denominational family could do, more and
better by using those adapted to their own
peculiarities. Hence, where these various
denominations have Schools attached to in
dividual churches, it is best to use their
own peculiar material—work with their
own tools. This principle is vital to all
family order and success. It may be thought
unimportant in a mere child's singing book.
Nob so. It is the child's aliment'for family
order. It would be equally consistent to
see our fiunilies adapting the •culinary im
plements,•tables, beds, and clothing of oth
er families to sui t our tastes, habitations, and
households, as their family music. Should
we adopt existing. Sabbath-School singing
books, we must havemuch unsuited to-our
wants; 2iuch music unchaste in its style
and' .asMciations, impure in its harmony;
and having no real attractions or -durabilir
ty, being light, secular , airs; or compiled
front - various extracts; with the 'vie* to
bearing the name of some one wishing - to
he esteemed an' author. In this depaet
ment the writer las often been reminded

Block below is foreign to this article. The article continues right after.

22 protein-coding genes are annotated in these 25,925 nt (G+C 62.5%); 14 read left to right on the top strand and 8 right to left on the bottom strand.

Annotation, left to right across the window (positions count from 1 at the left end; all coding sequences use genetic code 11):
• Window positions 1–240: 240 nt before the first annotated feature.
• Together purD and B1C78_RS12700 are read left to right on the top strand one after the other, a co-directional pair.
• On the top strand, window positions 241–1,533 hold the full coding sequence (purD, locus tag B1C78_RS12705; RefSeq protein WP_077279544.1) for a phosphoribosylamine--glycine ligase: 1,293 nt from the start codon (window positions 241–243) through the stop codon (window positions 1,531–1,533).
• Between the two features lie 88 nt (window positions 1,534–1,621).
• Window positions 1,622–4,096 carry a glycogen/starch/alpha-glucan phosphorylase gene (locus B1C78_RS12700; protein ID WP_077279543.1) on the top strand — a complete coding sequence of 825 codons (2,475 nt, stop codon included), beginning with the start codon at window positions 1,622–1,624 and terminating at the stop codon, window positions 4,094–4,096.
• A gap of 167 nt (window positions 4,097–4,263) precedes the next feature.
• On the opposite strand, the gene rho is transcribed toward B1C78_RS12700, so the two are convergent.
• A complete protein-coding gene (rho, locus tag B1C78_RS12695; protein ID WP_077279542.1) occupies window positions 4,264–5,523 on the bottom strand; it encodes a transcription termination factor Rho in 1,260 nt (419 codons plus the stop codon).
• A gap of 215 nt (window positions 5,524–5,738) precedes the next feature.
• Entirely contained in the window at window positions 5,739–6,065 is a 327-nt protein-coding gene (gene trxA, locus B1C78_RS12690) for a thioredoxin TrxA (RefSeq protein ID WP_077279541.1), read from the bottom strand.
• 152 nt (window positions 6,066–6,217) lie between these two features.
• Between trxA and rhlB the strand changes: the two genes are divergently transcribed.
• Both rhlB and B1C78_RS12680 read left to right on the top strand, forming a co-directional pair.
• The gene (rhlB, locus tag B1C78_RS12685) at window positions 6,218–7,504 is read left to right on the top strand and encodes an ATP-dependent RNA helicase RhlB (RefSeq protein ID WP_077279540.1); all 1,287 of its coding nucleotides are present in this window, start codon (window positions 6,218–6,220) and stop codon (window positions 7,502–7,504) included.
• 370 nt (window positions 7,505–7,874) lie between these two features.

of the remark made by the lainented Dr. J;
A. Alexander, in reference to another, viz.:
"that sermons composed of extracts could
never •form a consistent whole, but to an at
tentive hearer must expose its joint/vs,
destroy its own purpose and author." SO
with • very much ,modern music. It is 'not '
coherent, destroys its own effect, has noth
ing in it, and you can draw nothing out of
it. An infidel organist who played for a
choir led by the writer, years since, was•
accustomed to enforce this fact thus. When
Dundee, Mear, Old Hundred, or similar
music was selected, he would turn to the
singers and say, " Now you must look out
I have got something to work upon. I can
make my instrument tell." Very much of
the music now in use has nothing in it to
tell, nothing to wear, no fundamental musi
cal principles to draw out to-move the soul;
no richness there. We look for effect, - but
there is none--a-few times performed, and
it becomes insipid.
Years since, the writer spent a season in
Boston, acquiring musical knowledge, and
an acquaintance with musical men;. and
was there privileged to_ sit at the feet of an
American musical Gamalid, whose hooka
have flooded all, our churches, and amassed
for their author an- immense fortune. ' He
had just returned frora a, tour in Europe,
and brought home stacks of new music,
chiefly from Germany. Much of our time
together was spent in selecting and arrang
ing various extracts, with the i view to -a
new book about to appear. In due time it
came forth, with these nicely jointed, bear
ing a new dress and an author's name.